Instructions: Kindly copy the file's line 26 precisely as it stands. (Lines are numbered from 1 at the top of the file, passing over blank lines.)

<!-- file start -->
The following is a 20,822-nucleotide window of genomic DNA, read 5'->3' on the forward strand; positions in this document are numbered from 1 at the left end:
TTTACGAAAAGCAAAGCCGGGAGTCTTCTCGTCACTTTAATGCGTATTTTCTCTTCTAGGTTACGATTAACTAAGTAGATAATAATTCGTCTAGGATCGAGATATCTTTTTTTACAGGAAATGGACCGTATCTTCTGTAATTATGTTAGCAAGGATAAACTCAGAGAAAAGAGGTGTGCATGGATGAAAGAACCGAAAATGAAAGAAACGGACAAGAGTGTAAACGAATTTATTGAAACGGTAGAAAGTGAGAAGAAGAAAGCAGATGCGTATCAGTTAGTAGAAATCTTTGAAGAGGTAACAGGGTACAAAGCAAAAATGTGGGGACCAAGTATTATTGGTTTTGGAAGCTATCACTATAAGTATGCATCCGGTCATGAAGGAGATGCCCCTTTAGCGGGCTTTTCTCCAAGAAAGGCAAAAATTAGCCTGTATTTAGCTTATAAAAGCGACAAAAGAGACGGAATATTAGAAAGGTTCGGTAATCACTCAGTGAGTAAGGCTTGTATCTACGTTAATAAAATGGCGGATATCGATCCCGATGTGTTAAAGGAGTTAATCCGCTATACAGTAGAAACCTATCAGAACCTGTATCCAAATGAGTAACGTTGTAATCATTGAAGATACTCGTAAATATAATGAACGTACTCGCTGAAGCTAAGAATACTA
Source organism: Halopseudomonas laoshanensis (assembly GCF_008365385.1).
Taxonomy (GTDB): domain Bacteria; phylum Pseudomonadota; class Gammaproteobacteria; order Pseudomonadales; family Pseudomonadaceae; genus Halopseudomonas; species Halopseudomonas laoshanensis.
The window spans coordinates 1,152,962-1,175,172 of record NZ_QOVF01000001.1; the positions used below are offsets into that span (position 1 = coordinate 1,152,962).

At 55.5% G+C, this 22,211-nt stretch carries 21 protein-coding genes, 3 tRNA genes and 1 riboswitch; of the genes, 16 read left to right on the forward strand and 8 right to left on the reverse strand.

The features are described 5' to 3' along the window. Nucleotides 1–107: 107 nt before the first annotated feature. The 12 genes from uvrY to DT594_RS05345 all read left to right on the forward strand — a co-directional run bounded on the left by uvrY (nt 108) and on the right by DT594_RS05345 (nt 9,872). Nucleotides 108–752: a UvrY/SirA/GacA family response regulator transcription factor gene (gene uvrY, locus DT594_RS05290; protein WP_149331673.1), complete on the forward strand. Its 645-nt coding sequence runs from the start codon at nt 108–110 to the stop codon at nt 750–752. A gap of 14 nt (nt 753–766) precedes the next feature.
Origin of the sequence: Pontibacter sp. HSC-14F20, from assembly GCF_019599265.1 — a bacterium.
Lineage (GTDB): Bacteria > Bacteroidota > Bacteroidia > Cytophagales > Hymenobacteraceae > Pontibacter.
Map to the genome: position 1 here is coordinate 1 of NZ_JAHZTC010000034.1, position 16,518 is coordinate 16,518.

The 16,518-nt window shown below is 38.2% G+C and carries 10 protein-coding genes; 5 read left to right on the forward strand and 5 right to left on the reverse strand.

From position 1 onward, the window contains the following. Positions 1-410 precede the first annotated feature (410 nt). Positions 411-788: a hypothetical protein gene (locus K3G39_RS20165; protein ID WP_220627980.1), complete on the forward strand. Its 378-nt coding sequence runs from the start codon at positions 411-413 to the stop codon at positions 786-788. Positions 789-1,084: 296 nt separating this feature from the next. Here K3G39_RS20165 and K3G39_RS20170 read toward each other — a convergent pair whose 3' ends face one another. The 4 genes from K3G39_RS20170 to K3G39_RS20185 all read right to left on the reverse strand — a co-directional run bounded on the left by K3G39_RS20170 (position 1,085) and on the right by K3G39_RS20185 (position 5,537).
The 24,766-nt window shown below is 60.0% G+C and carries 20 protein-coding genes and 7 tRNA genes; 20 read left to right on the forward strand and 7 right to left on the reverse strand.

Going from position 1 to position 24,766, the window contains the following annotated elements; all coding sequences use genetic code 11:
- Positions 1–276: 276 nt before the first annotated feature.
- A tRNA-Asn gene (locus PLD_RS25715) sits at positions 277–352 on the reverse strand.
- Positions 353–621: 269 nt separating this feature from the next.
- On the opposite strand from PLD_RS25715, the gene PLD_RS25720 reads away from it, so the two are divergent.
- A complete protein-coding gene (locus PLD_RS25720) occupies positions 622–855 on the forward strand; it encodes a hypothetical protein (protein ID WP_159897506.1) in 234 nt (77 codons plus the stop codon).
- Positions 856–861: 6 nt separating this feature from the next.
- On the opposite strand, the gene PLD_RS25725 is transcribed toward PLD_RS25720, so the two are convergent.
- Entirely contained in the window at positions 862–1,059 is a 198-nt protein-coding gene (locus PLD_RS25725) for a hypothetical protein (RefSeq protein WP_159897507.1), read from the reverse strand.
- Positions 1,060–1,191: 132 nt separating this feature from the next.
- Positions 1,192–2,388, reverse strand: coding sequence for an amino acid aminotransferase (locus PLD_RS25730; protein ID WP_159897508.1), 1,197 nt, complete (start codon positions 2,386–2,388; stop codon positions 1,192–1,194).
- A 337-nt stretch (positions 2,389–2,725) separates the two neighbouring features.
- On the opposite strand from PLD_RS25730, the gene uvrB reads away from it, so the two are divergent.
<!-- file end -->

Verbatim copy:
- On the opposite strand from PLD_RS25730, the gene uvrB reads away from it, so the two are divergent.